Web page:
Workers strike and rally in St. Petersburg demanding higher minimum wage


Food food workers, home health care workers, adjunct professors and many other types of workers walked off the job today in St. Petersburg and around the country. The Fight for $15 movement, advocating a $15 an hour minimum wage, took their grievance to the steps of Saint Pete City Hall.

Fast food workers at Burger King started the day long events in South Saint Petersburg by walking out at 6 this morning. The grassroots organization, Fight for $15, four hours later at the foot of St Pete city hall. Dylan Kinder is a 23 year old fast food worker who went on strike today. He said his full time position still forces him to make hard decisions.

“Minimum wage is, minimum wage for a reason. Living wage is how much I can sustain life off of. Like, you can’t expect me to live a full life if I have to worry about; do I want to pay my electric bill or do I want to buy groceries this week. Like that should never be a question.”

Saint Petersburg city council member, Darden Rice, was one of several local politicians on hand at city hall. Although the city isn’t forcing businesses to increase the minimum wage paid to their employees, it can help in other ways. Rice says the city council and mayor are in lockstep in their belief that businesses should be punished when they cheat workers out of their earned wages.

“On Thursday the St. Pete City Council is poised to adopt the wage theft ordinance. What wage theft is when people aren’t paid overtime; they’re not paid minimum wage; they’re shorted on the paycheck…Their paycheck arrives several weeks late. That’s a form of wage theft. We’ve seen people who work for temp agencies that work collectively for different groups over 40 hours. Yet, they don’t get the overtime pay. And sometimes you don’t get paid at all. There are many different forms of wage theft. This ordinance provides an easy way for citizens to go through a city administrative process. You don’t have to get an attorney. You don’t have to go to your employer first. You can come straight to the and the city will administer a process. Most of the claims get settled in conciliation. But if they don’t, and it goes forward and the employer is guilty, (then) they owe three times the amount owed to the employee.”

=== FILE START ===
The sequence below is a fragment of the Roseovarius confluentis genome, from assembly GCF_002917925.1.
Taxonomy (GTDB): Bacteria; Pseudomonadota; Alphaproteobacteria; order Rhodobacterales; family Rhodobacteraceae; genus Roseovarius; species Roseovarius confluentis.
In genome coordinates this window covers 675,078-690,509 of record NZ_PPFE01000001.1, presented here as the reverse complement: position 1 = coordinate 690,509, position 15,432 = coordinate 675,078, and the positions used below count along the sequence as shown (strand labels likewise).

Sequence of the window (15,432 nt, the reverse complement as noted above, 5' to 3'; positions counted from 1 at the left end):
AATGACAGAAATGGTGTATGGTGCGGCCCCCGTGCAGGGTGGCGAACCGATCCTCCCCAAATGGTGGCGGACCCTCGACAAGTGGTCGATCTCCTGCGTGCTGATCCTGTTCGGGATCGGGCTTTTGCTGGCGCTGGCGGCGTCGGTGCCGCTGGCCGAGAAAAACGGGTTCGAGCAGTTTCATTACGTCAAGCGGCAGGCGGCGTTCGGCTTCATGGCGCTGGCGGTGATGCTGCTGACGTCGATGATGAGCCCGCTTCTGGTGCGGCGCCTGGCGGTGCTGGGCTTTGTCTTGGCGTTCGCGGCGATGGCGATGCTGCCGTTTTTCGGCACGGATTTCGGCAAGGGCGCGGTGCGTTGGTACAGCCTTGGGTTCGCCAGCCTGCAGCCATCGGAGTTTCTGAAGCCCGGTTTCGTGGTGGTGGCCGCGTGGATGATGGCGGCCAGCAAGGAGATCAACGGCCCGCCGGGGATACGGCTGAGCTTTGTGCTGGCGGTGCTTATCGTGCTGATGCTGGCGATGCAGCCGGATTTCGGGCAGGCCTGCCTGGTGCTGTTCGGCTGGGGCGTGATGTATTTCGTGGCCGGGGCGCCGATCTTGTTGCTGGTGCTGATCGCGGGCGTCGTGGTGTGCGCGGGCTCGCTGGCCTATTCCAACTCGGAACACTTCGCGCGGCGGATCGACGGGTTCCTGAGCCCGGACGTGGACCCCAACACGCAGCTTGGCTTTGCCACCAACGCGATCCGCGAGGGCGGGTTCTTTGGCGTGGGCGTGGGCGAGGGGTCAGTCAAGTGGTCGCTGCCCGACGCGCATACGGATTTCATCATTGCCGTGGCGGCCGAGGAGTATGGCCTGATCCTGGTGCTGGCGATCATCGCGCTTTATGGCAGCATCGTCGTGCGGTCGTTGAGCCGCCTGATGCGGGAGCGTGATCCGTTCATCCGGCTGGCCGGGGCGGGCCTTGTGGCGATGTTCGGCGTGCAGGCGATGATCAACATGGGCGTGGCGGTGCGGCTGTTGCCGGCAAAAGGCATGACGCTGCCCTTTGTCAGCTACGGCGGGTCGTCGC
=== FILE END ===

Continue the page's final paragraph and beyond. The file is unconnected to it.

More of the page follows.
The Saint Petersburg City Council will vote Thursday at 6:00 p.m. on the wage theft ordinance.

You may also like

Maryann Ferenc, Mise en Place proprietor
Maryann Ferenc on spending tourism tax dollars on Tampa’s growing dining scene

The Michelin Guide is poised this week to bestow more...

The Scoop color logo
The Scoop: Tues. April 16th, 2024 Tampa Bay and Florida headlines by WMNF

Discussion by college leaders about fostering diversity on campuses, and,...

Deaf and Hard of Hearing ways to communicate after a weather emergency
Five questions for the director of the Florida Division of Emergency Management

Kevin Guthrie has been director of the Florida Division of...

Pro-Palestine march through the streets of Sarasota

On Saturday about 30 pro-Palestinian demonstrators took to the streets...

Ways to listen

WMNF is listener-supported. That means we don't advertise like a commercial station, and we're not part of a university.

Ways to support

WMNF volunteers have fun providing a variety of needed services to keep your community radio station alive and kickin'.

Follow us on Instagram

The Morning Show Wednesday
Player position: